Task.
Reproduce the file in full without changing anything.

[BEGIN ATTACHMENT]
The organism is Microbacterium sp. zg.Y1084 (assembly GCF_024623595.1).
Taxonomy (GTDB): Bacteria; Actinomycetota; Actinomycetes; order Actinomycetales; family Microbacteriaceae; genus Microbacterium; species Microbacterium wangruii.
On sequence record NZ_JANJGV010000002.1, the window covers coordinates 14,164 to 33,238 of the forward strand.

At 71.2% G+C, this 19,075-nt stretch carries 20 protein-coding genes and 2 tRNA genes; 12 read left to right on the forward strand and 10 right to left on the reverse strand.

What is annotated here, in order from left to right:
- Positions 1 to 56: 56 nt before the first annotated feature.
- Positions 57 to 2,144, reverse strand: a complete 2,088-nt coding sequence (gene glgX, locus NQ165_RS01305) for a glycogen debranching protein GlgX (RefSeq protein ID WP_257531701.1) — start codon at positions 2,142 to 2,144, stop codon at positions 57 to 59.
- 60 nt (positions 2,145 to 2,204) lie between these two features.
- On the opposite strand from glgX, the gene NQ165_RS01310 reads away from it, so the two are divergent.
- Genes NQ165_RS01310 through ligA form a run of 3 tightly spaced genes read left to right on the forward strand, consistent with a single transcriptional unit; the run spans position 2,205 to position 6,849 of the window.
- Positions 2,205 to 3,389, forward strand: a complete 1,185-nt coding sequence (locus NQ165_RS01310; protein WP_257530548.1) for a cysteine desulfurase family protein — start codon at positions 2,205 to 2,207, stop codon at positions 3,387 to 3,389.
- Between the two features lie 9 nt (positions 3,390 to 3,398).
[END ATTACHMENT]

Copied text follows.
The organism is Microbacterium sp. zg.Y1084 (assembly GCF_024623595.1).
Taxonomy (GTDB): Bacteria; Actinomycetota; Actinomycetes; order Actinomycetales; family Microbacteriaceae; genus Microbacterium; species Microbacterium wangruii.
On sequence record NZ_JANJGV010000002.1, the window covers coordinates 14,164 to 33,238 of the forward strand.

At 71.2% G+C, this 19,075-nt stretch carries 20 protein-coding genes and 2 tRNA genes; 12 read left to right on the forward strand and 10 right to left on the reverse strand.

What is annotated here, in order from left to right:
- Positions 1 to 56: 56 nt before the first annotated feature.
- Positions 57 to 2,144, reverse strand: a complete 2,088-nt coding sequence (gene glgX, locus NQ165_RS01305) for a glycogen debranching protein GlgX (RefSeq protein ID WP_257531701.1) — start codon at positions 2,142 to 2,144, stop codon at positions 57 to 59.
- 60 nt (positions 2,145 to 2,204) lie between these two features.
- On the opposite strand from glgX, the gene NQ165_RS01310 reads away from it, so the two are divergent.
- Genes NQ165_RS01310 through ligA form a run of 3 tightly spaced genes read left to right on the forward strand, consistent with a single transcriptional unit; the run spans position 2,205 to position 6,849 of the window.
- Positions 2,205 to 3,389, forward strand: a complete 1,185-nt coding sequence (locus NQ165_RS01310; protein WP_257530548.1) for a cysteine desulfurase family protein — start codon at positions 2,205 to 2,207, stop codon at positions 3,387 to 3,389.
- Between the two features lie 9 nt (positions 3,390 to 3,398).